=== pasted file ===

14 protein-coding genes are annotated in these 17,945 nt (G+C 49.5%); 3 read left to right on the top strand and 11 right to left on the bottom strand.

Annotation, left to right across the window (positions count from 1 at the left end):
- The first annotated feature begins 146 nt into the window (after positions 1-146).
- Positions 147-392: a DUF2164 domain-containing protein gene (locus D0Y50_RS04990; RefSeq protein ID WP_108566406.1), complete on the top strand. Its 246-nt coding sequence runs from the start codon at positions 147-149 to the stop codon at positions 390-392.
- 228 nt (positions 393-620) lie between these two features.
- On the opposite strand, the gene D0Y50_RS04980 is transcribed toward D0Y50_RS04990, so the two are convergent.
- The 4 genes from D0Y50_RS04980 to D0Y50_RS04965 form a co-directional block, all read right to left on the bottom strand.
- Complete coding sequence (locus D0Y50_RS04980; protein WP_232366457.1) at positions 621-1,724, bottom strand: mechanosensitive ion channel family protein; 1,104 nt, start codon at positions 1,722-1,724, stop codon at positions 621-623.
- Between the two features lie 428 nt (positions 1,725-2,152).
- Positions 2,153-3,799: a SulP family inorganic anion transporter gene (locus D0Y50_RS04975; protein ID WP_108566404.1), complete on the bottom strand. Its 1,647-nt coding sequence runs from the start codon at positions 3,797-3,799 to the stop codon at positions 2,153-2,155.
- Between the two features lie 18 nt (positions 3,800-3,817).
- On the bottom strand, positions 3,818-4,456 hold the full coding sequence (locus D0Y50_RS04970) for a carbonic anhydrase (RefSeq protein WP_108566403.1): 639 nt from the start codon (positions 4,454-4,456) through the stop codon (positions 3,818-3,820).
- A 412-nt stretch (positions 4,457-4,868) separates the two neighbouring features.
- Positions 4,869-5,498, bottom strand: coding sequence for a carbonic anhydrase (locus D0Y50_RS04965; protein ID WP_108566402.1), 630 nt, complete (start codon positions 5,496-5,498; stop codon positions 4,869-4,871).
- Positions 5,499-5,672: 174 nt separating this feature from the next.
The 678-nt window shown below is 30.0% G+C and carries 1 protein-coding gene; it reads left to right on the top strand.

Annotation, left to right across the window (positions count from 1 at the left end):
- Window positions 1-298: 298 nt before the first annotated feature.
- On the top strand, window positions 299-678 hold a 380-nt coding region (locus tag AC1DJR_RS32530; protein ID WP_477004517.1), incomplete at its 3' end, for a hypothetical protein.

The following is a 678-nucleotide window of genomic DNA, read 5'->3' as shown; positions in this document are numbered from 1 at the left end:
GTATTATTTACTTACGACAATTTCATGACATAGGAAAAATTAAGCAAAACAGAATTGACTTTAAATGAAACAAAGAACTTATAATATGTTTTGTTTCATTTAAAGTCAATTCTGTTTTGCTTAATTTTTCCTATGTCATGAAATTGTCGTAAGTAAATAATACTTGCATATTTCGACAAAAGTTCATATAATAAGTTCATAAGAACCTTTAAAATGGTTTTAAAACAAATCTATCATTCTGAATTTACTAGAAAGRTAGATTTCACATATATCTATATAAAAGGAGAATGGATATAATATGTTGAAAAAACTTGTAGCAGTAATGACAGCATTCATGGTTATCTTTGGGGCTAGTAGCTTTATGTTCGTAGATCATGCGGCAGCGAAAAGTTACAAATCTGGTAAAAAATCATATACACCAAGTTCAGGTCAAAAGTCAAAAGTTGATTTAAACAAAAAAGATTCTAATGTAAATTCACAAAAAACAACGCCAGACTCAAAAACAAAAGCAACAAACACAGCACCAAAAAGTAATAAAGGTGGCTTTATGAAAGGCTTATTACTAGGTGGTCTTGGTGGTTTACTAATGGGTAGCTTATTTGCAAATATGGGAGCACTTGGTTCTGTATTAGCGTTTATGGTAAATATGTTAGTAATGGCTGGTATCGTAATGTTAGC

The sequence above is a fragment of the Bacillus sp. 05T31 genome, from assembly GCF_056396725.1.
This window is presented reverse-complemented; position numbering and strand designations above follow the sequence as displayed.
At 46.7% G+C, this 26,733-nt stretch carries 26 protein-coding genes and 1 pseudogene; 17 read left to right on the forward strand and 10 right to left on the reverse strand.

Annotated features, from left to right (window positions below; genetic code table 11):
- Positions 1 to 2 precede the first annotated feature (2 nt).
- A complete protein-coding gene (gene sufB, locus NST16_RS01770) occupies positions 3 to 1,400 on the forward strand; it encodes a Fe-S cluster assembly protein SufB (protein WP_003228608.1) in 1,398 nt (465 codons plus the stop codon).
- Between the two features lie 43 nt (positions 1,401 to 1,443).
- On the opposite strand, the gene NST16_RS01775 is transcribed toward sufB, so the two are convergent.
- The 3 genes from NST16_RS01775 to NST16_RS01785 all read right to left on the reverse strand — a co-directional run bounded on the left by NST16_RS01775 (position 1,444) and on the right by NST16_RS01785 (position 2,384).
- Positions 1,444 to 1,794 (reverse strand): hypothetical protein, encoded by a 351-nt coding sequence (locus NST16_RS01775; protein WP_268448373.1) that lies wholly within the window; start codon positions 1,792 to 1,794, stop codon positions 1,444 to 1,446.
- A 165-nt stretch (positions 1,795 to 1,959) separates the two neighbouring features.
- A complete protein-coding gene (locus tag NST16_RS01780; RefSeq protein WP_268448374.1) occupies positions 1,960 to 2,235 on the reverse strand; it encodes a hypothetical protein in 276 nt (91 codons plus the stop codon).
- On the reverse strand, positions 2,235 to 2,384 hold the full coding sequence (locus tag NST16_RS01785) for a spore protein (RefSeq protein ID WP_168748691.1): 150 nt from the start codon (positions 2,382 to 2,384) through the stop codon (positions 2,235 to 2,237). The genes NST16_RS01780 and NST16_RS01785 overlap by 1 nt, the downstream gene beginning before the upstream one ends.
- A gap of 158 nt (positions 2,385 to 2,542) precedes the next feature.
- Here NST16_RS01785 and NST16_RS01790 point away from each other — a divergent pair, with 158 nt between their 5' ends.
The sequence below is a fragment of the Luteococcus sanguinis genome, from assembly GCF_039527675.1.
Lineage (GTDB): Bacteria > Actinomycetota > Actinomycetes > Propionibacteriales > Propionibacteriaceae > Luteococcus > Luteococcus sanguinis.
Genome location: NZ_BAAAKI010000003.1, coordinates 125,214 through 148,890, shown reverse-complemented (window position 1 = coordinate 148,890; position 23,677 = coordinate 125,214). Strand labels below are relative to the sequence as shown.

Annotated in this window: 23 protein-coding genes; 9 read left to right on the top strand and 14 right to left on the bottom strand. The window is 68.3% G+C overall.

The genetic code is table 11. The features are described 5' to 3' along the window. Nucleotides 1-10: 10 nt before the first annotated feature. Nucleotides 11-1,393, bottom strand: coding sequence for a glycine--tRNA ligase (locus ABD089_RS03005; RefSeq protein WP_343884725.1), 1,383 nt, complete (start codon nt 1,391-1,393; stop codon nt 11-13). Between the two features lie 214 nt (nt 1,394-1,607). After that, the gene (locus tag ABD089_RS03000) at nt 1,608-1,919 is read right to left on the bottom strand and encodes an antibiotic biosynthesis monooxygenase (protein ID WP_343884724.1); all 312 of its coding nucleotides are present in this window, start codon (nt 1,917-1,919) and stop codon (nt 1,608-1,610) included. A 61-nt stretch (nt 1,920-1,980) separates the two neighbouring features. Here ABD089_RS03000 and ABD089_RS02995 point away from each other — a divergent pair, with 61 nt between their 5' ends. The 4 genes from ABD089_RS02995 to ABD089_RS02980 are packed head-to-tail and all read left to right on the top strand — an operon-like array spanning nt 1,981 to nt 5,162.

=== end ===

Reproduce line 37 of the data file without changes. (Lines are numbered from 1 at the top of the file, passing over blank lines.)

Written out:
The sequence below is a fragment of the Luteococcus sanguinis genome, from assembly GCF_039527675.1.